According to Forecasting: Principles and Practice

Seasonality is always of a fixed and known frequency.

If it is a fixed and known frequency, does that mean every series with monthly or quarterly data can use methods that captures seasonality?

I am asking because I am not sure if I could use SARIMA and Holt-Winters with my monthly data because there seems to be no seasonal pattern based on my ACF plot. But I've seen some papers have D=0 in their SARIMA model.

  • $\begingroup$ There is absolutely no problem with D=0 in a seasonal model. $\endgroup$ Dec 30, 2022 at 14:32
  • $\begingroup$ Does that mean I could use SARIMA or Holt-Winter's even my series do not show seasonal patterns? @RichardHardy $\endgroup$
    – arl-txt
    Dec 30, 2022 at 14:45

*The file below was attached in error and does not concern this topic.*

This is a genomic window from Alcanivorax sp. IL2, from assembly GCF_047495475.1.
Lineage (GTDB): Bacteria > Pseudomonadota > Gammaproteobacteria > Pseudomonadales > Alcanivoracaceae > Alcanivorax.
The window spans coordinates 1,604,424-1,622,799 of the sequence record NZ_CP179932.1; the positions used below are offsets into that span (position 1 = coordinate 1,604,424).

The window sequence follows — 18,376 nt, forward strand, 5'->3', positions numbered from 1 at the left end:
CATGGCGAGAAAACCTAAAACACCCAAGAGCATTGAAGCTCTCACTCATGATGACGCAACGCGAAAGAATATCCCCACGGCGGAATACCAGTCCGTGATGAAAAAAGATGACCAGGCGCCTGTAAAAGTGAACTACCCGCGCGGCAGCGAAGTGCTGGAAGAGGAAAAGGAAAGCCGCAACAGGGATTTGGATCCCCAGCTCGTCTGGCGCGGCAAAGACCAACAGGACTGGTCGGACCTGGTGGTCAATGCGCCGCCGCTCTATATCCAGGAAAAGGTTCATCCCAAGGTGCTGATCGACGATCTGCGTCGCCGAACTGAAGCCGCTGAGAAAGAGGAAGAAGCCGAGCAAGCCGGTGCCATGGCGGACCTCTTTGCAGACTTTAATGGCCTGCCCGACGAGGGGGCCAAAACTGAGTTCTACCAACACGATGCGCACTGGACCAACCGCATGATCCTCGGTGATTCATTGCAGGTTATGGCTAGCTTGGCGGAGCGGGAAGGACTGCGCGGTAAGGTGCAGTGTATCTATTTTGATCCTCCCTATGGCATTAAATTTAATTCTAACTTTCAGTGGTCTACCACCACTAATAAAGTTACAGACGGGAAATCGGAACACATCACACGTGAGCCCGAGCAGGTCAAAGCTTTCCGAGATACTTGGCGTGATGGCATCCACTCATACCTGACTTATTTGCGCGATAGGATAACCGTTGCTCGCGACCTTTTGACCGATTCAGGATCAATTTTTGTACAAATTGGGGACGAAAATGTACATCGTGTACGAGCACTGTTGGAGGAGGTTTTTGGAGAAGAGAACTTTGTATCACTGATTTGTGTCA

• $\begingroup$ If there is no "S", you get ARIMA. $\endgroup$ Dec 30, 2022 at 16:25
  • $\begingroup$ Detail: The method name honours Peter Ross Winters, hence always Winters, not Winter's. trinityfuneralhome.ca/obituary/peter-ross-winters $\endgroup$
    – Nick Cox
    Jan 3 at 11:10

1 Answer 1


No, this doesn't mean that seasonality applies to every series with monthly or quarterly data. Monthly or quarterly is just the interval at which data is being collected; it does not necessarily imply seasonality. It's simply saying that if there is seasonality in your data, its frequency will not change over your data set.

If you are not detecting seasonality, then you probably shouldn't be using a model intended for seasonality, though it might be a good exercise to run different models, some with a seasonality component and some without, and compare them using some criterion. Even comparing SARIMA to Holt-Winters would be a good exercise.


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